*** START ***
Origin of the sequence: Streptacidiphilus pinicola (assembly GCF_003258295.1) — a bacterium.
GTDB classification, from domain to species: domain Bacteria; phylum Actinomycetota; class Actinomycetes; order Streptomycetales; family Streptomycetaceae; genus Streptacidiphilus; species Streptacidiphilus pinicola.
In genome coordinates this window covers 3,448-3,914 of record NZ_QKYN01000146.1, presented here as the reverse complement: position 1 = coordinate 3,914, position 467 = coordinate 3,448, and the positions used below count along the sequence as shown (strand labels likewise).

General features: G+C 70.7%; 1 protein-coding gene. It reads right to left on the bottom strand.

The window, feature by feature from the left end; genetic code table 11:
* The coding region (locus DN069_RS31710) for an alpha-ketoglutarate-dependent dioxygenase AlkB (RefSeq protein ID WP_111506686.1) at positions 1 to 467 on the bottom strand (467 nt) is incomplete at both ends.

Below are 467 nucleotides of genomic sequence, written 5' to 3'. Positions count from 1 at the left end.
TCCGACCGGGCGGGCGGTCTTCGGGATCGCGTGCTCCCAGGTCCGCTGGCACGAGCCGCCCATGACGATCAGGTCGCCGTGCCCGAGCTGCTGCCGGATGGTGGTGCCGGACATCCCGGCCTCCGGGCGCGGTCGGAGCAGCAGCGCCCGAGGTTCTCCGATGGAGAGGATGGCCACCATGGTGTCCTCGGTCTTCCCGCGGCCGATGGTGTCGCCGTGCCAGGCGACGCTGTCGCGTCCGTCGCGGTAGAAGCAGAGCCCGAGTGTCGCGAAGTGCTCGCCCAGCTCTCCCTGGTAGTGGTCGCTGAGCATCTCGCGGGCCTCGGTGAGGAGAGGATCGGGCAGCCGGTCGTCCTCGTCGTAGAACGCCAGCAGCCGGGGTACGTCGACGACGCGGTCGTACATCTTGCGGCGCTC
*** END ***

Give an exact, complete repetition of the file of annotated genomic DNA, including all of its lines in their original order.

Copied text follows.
Origin of the sequence: Streptacidiphilus pinicola (assembly GCF_003258295.1) — a bacterium.
GTDB classification, from domain to species: domain Bacteria; phylum Actinomycetota; class Actinomycetes; order Streptomycetales; family Streptomycetaceae; genus Streptacidiphilus; species Streptacidiphilus pinicola.
In genome coordinates this window covers 3,448-3,914 of record NZ_QKYN01000146.1, presented here as the reverse complement: position 1 = coordinate 3,914, position 467 = coordinate 3,448, and the positions used below count along the sequence as shown (strand labels likewise).

General features: G+C 70.7%; 1 protein-coding gene. It reads right to left on the bottom strand.

The window, feature by feature from the left end; genetic code table 11:
* The coding region (locus DN069_RS31710) for an alpha-ketoglutarate-dependent dioxygenase AlkB (RefSeq protein ID WP_111506686.1) at positions 1 to 467 on the bottom strand (467 nt) is incomplete at both ends.

Below are 467 nucleotides of genomic sequence, written 5' to 3'. Positions count from 1 at the left end.
TCCGACCGGGCGGGCGGTCTTCGGGATCGCGTGCTCCCAGGTCCGCTGGCACGAGCCGCCCATGACGATCAGGTCGCCGTGCCCGAGCTGCTGCCGGATGGTGGTGCCGGACATCCCGGCCTCCGGGCGCGGTCGGAGCAGCAGCGCCCGAGGTTCTCCGATGGAGAGGATGGCCACCATGGTGTCCTCGGTCTTCCCGCGGCCGATGGTGTCGCCGTGCCAGGCGACGCTGTCGCGTCCGTCGCGGTAGAAGCAGAGCCCGAGTGTCGCGAAGTGCTCGCCCAGCTCTCCCTGGTAGTGGTCGCTGAGCATCTCGCGGGCCTCGGTGAGGAGAGGATCGGGCAGCCGGTCGTCCTCGTCGTAGAACGCCAGCAGCCGGGGTACGTCGACGACGCGGTCGTACATCTTGCGGCGCTC